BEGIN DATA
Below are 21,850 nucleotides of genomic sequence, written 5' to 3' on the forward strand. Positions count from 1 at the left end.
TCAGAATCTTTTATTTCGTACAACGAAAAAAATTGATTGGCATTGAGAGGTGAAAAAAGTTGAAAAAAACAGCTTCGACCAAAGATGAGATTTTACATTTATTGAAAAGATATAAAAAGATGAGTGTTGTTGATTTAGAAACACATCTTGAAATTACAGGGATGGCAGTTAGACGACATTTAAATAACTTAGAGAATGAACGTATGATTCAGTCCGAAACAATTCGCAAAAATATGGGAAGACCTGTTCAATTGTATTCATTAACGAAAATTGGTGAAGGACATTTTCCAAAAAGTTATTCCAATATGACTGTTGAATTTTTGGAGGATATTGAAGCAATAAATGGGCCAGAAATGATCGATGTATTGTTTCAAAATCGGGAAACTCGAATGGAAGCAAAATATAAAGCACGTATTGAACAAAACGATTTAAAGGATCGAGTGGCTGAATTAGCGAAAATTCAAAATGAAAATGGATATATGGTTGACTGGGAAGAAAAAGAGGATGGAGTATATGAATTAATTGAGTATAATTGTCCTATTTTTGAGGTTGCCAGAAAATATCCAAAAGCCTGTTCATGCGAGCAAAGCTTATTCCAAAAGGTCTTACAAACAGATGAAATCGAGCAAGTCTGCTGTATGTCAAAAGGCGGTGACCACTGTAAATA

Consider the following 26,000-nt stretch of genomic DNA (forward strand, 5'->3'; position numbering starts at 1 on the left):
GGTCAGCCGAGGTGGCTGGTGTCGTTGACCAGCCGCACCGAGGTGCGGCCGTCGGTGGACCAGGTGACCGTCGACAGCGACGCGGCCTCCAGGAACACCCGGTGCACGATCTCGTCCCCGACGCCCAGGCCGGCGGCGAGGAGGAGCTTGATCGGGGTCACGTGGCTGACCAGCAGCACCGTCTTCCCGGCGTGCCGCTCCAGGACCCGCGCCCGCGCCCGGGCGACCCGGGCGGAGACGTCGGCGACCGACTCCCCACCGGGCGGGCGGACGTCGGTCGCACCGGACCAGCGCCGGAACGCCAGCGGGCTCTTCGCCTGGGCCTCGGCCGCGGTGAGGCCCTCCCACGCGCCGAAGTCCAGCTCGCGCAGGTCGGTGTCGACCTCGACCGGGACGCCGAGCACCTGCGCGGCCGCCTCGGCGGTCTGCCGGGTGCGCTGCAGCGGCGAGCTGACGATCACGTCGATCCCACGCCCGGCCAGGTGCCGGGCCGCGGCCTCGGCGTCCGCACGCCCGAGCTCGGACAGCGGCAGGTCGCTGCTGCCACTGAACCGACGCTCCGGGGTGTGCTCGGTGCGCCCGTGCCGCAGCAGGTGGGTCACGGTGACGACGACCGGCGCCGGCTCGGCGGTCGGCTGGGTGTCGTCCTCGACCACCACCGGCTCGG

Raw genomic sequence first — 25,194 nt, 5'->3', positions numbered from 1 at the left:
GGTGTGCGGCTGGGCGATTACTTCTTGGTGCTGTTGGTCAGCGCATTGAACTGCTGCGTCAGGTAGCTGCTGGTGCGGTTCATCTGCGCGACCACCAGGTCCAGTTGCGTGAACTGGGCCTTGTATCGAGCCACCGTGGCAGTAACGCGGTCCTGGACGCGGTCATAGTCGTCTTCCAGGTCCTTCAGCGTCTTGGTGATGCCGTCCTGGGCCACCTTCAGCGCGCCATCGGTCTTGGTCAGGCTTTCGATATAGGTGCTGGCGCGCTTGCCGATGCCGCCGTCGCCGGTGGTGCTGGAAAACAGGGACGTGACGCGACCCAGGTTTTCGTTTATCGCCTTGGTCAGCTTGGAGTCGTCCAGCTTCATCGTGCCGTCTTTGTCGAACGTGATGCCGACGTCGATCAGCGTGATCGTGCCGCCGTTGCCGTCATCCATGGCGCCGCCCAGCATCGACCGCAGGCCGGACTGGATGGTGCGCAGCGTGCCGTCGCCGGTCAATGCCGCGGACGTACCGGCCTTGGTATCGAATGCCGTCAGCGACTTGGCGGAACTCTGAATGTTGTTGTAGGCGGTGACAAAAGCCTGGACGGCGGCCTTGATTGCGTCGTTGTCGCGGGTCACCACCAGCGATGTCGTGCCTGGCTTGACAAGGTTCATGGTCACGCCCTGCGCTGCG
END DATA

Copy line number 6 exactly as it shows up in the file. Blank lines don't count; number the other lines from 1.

GGTGTGCGGCTGGGCGATTACTTCTTGGTGCTGTTGGTCAGCGCATTGAACTGCTGCGTCAGGTAGCTGCTGGTGCGGTTCATCTGCGCGACCACCAGGTCCAGTTGCGTGAACTGGGCCTTGTATCGAGCCACCGTGGCAGTAACGCGGTCCTGGACGCGGTCATAGTCGTCTTCCAGGTCCTTCAGCGTCTTGGTGATGCCGTCCTGGGCCACCTTCAGCGCGCCATCGGTCTTGGTCAGGCTTTCGATATAGGTGCTGGCGCGCTTGCCGATGCCGCCGTCGCCGGTGGTGCTGGAAAACAGGGACGTGACGCGACCCAGGTTTTCGTTTATCGCCTTGGTCAGCTTGGAGTCGTCCAGCTTCATCGTGCCGTCTTTGTCGAACGTGATGCCGACGTCGATCAGCGTGATCGTGCCGCCGTTGCCGTCATCCATGGCGCCGCCCAGCATCGACCGCAGGCCGGACTGGATGGTGCGCAGCGTGCCGTCGCCGGTCAATGCCGCGGACGTACCGGCCTTGGTATCGAATGCCGTCAGCGACTTGGCGGAACTCTGAATGTTGTTGTAGGCGGTGACAAAAGCCTGGACGGCGGCCTTGATTGCGTCGTTGTCGCGGGTCACCACCAGCGATGTCGTGCCTGGCTTGACAAGGTTCATGGTCACGCCCTGCGCTGCG